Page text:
[53] See Moschetta v. Cross, 43 CCH Lab. Cas. ¶ 17,057 (D.D.C. July 6, 1961); Alvino v. Bakery & Confectionery Workers, 43 CCH Lab.Cas. ¶ 17,058 (D.D.C. July 6, 1961); Highway Truck Drivers & Helpers Local 107 v. Cohen, 182 F. Supp. 608 (E.D.Pa.1960), aff'd 284 F.2d 162 (3d Cir. 1960), cert. denied 365 U.S. 833, 81 S. Ct. 747, 5 L. Ed. 2d 744 (1961), 215 F. Supp. 938 (E.D.Pa.1963), aff'd 334 F.2d 378 (3d Cir. 1964), cert. denied 379 U.S. 921, 85 S. Ct. 277, 13 L. Ed. 2d 335 (1964), in all of which the union was an active party defendant. In Cohen, it was admitted as such after the suit was brought in its name by trustees ad litem, as here. See also Milone v. English, supra note 5.

[54] Since 1939 he has been on regular retainer as special counsel for the International, which authorized him to represent both the General Secretary-Treasurer and it, for which representation he would receive no compensation beyond his retainer.

[55] Milone v. English, supra note 5, 113 U.S.App.D.C. at 210, 306 F.2d at 817.

[56] See Moschetta v. Cross; Alvino v. Bakery & Confectionery Workers; and Highway Truck Drivers & Helpers Local 107 v. Cohen, all supra note 53; Holdeman v. Sheldon, supra note 47.

[57] See Holdeman v. Sheldon, supra note 47, 204 F. Supp. at 892-895.

[58] Supra note 5.

[59] 113 U.S.App.D.C. at 210, 306 F.2d at 817.

[60] Moschetta v. Cross and Alvino v. Bakery & Confectionery Workers, both supra note 53.

[61] Supra note 23. This was an action brought by a minority stockholder primarily for the purpose of invalidating increases voted by the board of directors in the salaries paid to members of the board and others for services performed as officers and employees. The corporation was made a defendant, and it and only one director were served with process. The corporation and that director were represented by the same counsel who on their behalf filed a joint answer defending the impungned board action on the merits and on their joint behalf defeated on the merits a motion for a preliminary injunction against the salary increases. The plaintiff apparently did not object to that representation; rather, he sought, but was denied, an injunction against representation of other unserved defendants by counsel for the corporation. This denial was affirmed since the other defendants "have not been served in this litigation, and strictly speaking have not been represented in it." (116 U.S.App.D.C. at 365, 324 F.2d at 397). Stating that "[a] serious question has thus been raised, however, upon which we think we should comment," the Court pointed to what was said in Milone v. English "in words which seem as applicable to stockholders' derivative suits as to union litigation" (116 U.S.App.D.C. at 365-366, 324 F.2d at 397-398) and expressed the view that the Milone rule might apply to require separate representation of the corporation and individual defendants.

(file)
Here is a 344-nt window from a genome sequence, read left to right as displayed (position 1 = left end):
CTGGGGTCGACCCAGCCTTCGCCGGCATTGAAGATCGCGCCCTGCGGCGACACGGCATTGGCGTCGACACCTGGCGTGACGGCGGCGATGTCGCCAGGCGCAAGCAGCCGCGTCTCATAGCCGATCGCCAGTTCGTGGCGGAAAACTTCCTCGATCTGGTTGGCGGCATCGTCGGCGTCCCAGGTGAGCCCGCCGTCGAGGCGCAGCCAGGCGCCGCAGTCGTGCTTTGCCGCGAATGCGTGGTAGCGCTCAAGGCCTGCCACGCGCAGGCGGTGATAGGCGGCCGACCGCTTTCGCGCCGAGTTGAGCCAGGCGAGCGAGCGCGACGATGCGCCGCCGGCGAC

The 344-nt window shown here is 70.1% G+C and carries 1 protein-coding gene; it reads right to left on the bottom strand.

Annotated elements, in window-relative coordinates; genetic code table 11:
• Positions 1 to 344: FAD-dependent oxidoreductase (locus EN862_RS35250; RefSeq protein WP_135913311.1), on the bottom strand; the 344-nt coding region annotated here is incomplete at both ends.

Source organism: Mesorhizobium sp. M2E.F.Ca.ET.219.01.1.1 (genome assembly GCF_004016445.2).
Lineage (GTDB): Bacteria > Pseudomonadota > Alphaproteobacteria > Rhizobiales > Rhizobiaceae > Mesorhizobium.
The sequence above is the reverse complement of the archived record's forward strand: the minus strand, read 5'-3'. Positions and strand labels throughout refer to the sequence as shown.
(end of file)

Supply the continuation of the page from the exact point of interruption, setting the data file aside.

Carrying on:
[62] Lewis v. Shaffer Stores Co., 218 F. Supp. 238 (S.D.N.Y.1963); Elberta Oil Co. v. Superior Court, 108 Cal. App. 344, 291 P. 668 (1930); Garlen v. Green Mansions, Inc., 9 A.D.2d 760, 193 N.Y.S.2d 116 (1st Dep't 1959). See Essential Enterprises Corp. v. Dorsey Corp., 40 Del.Ch. 343, 182 A.2d 647 (1962); Hayman v. Morris, 37 N.Y.S.2d 884 (Sup.Ct.1942). Decisions contra, e. g., Hausman v. Buckley, supra note 28, must be disregarded under the Murphy rationale, discussed supra note 61.

[63] 116 U.S.App.D.C. at 366, 324 F.2d at 398.

[64] 113 U.S.App.D.C. at 210, 306 F.2d at 817.

[65] "The lawyer owes `entire devotion to the interest of the client, warm zeal in the maintenance and defense of his rights and the exertion of his utmost learning and ability,' to the end that nothing be taken or be withheld from him, save by the rules of law, legally applied. * * * In the judicial forum the client is entitled to the benefit of any and every remedy and defense that is authorized by the law of the land, and he may expect his lawyer to assert every such remedy or defense." American Bar Association, Canons of Professional Ethics 15.

[66] "[A] lawyer represents conflicting interests when, in behalf of one client, it is his duty to contend for that which duty to another client requires him to oppose." American Bar Association, Canons of Professional Ethics 6.

[67] Milone v. English, supra note 5, 113 U.S.App.D.C. at 211, 306 F.2d at 818; Elberta Oil Co. v. Superior Court, supra note 62, 291 P. at 669.

[68] Lewis v. Shaffer Stores Co., supra note 62, 218 F. Supp. at 240. In Murphy v. Washington American League Base Ball Club, supra note 23, 116 U.S.App.D.C. at 365 n. 7, 324 F.2d at 397 n. 7, it was suggested that a motion to strike the corporation's answer might be an appropriate remedy. See also Meyers v. Smith, supra note 36, 251 N.W. at 21; Slutzker v. Rieber, 132 N.J.Eq. 412, 28 A.2d 528, 530 (1942).

[69] See Lewis v. Shaffer Stores Co., supra note 62, 218 F. Supp. at 240.